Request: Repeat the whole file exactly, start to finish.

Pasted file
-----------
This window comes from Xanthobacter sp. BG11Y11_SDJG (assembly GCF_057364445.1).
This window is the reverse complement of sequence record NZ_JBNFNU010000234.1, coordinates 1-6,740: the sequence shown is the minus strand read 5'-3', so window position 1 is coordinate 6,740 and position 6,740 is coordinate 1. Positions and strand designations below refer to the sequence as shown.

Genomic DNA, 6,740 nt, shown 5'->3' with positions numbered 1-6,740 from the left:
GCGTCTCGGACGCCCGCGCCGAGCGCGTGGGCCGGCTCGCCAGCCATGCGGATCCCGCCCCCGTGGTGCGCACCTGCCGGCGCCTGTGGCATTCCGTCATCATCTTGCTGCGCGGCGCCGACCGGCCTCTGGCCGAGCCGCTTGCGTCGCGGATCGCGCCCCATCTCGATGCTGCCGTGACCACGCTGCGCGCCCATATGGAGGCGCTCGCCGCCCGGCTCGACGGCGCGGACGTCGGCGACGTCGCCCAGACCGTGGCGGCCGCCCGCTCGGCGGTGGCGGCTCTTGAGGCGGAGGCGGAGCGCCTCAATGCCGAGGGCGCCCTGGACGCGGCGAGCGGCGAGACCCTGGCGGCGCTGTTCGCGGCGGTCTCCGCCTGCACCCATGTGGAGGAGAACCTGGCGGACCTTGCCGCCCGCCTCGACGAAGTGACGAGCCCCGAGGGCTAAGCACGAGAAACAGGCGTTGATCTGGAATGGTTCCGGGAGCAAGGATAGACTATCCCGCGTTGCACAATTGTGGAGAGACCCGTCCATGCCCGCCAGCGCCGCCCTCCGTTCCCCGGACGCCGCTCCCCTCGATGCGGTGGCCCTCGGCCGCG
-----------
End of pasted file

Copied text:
This window comes from Xanthobacter sp. BG11Y11_SDJG (assembly GCF_057364445.1).
This window is the reverse complement of sequence record NZ_JBNFNU010000234.1, coordinates 1-6,740: the sequence shown is the minus strand read 5'-3', so window position 1 is coordinate 6,740 and position 6,740 is coordinate 1. Positions and strand designations below refer to the sequence as shown.

Genomic DNA, 6,740 nt, shown 5'->3' with positions numbered 1-6,740 from the left:
GCGTCTCGGACGCCCGCGCCGAGCGCGTGGGCCGGCTCGCCAGCCATGCGGATCCCGCCCCCGTGGTGCGCACCTGCCGGCGCCTGTGGCATTCCGTCATCATCTTGCTGCGCGGCGCCGACCGGCCTCTGGCCGAGCCGCTTGCGTCGCGGATCGCGCCCCATCTCGATGCTGCCGTGACCACGCTGCGCGCCCATATGGAGGCGCTCGCCGCCCGGCTCGACGGCGCGGACGTCGGCGACGTCGCCCAGACCGTGGCGGCCGCCCGCTCGGCGGTGGCGGCTCTTGAGGCGGAGGCGGAGCGCCTCAATGCCGAGGGCGCCCTGGACGCGGCGAGCGGCGAGACCCTGGCGGCGCTGTTCGCGGCGGTCTCCGCCTGCACCCATGTGGAGGAGAACCTGGCGGACCTTGCCGCCCGCCTCGACGAAGTGACGAGCCCCGAGGGCTAAGCACGAGAAACAGGCGTTGATCTGGAATGGTTCCGGGAGCAAGGATAGACTATCCCGCGTTGCACAATTGTGGAGAGACCCGTCCATGCCCGCCAGCGCCGCCCTCCGTTCCCCGGACGCCGCTCCCCTCGATGCGGTGGCCCTCGGCCGCG